GLBT Orthodox Jews are often faced with a horrible choice: having to decide between being openly gay and potentially losing their family and religion, or hiding in a heterosexual lifestyle.
The beginning of reconciliation for these two seemingly separate worlds is highlighted in the independent documentaries Trembling Before G-d and Hineini: Coming Out in Jewish High School. Both films tackle the inner conflict of Jews who desperately want to be openly LGBT and religious, without being shunned.
The powerful Trembling Before G-d interviews an international group of adults struggling to come to terms with their identities. The film includes interviews with both rabbis and therapists, speaking from dramatically opposing viewpoints about being both gay and Jewish. The teenage perspective is captured in the inspiring Hineini: Coming Out in Jewish High School, which follows the struggles of 14-year old Shulamit Izen coming out as a lesbian.
The current state of religious Judaism in the USA is roughly divided into 5 categories, (with many variations) with wildly differing attitudes towards homosexuality. These include Orthodox, Modern Orthodox, Conservative, Reform and Reconstructionist.
The Orthodox is the most severely homophobic, with the most literal translation of Leviticus 18:22, which states “Thou shalt not lie with mankind, as with womankind: it is abomination”. The Reform, which is the largest group in the USA, and the Reconstructionists are the most liberal and accepting, holding the belief that “all Jews are religiously equal regardless of sexual orientation”.
In Hineini: Coming Out in Jewish High School, directed by Irena Fayngold in 2005, Rabbi Lehmann at the New Jewish High School in Boston has a vision of integrating the different branches of Judaism. He wants the young, pluralistic, Jewish community to ”transform by living in the tension of our differences”.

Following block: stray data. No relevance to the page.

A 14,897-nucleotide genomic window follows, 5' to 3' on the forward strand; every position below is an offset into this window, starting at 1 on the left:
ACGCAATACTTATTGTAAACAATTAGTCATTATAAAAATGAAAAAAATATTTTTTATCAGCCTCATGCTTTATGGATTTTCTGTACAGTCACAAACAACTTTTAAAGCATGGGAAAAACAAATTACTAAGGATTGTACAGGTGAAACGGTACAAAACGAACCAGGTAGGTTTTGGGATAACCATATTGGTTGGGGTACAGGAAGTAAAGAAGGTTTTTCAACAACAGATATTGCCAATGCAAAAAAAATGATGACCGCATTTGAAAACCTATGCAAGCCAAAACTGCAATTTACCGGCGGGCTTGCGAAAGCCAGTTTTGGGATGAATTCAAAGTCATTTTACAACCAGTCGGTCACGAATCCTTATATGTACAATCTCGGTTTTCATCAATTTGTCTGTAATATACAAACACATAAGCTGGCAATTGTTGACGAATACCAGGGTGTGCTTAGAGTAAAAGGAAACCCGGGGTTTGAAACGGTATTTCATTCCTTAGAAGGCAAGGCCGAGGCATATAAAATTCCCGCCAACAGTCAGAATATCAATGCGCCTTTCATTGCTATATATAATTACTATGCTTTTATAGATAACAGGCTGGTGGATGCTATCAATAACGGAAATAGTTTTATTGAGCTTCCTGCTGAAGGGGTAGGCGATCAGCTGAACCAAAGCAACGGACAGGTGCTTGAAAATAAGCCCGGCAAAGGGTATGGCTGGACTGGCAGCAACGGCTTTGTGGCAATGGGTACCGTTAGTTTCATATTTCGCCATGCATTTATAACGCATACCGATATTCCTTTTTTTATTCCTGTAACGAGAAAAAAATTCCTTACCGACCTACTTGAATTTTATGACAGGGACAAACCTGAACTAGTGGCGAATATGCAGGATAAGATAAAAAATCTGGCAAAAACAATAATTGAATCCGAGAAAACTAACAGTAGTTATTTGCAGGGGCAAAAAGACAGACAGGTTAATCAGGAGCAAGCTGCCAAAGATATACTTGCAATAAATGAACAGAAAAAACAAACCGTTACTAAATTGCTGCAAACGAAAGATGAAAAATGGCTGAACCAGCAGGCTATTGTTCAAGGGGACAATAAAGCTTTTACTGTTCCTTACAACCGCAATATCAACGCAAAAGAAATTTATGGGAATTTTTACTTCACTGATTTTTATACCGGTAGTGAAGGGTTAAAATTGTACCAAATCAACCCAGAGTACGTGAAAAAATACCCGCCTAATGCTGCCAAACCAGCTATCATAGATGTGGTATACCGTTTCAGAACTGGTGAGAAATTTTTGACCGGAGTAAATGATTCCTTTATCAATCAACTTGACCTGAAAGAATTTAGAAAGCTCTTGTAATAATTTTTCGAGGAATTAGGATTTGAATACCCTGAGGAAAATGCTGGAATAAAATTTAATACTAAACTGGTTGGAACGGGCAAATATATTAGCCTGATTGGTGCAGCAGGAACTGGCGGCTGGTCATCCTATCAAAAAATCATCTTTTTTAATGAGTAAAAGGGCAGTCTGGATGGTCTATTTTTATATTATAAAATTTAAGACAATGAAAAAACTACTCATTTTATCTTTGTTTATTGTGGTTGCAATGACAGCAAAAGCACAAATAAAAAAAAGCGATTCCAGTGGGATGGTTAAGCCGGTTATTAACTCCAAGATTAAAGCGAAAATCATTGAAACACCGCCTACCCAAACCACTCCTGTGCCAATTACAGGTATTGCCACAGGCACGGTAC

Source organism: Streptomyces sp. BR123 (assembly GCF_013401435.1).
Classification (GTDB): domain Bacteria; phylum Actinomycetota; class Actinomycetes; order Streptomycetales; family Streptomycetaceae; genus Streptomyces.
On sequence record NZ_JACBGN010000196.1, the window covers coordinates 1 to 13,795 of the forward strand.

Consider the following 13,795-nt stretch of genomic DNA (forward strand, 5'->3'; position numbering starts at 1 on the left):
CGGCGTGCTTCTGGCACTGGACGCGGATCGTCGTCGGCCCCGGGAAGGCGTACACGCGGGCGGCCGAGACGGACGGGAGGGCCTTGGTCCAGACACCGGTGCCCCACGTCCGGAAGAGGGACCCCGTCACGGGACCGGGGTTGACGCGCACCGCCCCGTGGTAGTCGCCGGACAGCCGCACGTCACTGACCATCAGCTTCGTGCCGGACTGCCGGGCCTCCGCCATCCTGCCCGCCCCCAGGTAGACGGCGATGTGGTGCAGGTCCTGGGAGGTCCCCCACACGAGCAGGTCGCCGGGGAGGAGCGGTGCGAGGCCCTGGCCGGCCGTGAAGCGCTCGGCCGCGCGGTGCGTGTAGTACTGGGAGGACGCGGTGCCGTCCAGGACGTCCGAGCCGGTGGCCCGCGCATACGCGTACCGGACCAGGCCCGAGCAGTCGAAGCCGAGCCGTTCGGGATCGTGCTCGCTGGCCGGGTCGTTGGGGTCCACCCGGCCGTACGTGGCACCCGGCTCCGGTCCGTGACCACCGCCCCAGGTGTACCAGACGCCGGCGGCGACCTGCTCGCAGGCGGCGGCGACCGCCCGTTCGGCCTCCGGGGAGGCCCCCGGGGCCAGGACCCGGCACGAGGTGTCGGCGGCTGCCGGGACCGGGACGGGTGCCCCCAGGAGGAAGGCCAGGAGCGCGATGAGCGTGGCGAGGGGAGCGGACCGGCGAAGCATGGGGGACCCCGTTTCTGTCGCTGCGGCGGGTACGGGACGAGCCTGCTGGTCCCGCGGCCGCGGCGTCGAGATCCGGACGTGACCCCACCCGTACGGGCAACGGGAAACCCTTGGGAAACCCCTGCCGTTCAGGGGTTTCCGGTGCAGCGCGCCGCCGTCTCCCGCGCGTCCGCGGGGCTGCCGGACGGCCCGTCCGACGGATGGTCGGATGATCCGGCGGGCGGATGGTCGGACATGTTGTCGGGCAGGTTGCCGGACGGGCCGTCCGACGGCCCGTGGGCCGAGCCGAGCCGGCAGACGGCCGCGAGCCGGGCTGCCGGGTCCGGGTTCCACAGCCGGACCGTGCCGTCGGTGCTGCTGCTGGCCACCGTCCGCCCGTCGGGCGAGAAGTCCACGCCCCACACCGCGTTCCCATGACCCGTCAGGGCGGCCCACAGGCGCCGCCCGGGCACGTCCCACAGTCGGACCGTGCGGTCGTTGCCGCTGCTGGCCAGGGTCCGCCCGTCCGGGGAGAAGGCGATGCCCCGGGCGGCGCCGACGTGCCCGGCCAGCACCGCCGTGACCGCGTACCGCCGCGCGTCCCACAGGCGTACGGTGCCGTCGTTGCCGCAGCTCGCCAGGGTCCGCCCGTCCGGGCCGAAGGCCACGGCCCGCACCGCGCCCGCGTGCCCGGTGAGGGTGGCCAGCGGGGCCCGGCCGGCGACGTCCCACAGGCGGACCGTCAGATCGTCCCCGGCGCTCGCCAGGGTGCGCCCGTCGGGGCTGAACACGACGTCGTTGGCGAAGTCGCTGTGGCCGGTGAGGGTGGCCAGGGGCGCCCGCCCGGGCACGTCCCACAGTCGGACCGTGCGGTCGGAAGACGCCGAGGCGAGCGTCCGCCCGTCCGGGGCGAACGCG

Yet, he seems to be caught off-guard by Shulamit Izen, a charismatic lesbian student, who forces him to confront the potentially divisive attitudes toward being Gay and Jewish.
In the narrative, Shulamit comes out to her classmates and Rabbi Lehman, and it is heartbreaking to see her confusion over the negative reactions. Naively, she assumes Rabbi Lehmann will give total approval. Instead he tells her ”Judaism, over several thousands of years, has developed a negative view on homosexuality”. One student refuses to spend the night at a sleepover party (with Shulamit) because ”she did not want Shulamit to see her getting undressed.”
Shulamit refuses to let go of her quest to reconcile being Jewish and Gay and “holy”. Through her intense quest to find a Jewish community “that does not make me internalize homophobia”, she finds support at Keshet (a Boston based Jewish/gay support network) and within her school. With their backing she fights to create a Gay-Straight Alliance.
Shulamit creates a domino effect of change. Rabbi Lehmann admits he is still struggling with his attitude towards homosexuality and Judaism. Some previously closeted teachers must decide if, in support of the GSA, they are going to come out publicly to the entire school.
Director Irena Fayngold was forced to create this film completely through narrative interviews because she was banned from filming in the school. Yet the power of Shulamit's conviction keeps the film compelling and ultimately inspiring. Hineini: Coming Out in Jewish High School is important for all generations searching for their religious and sexual identity.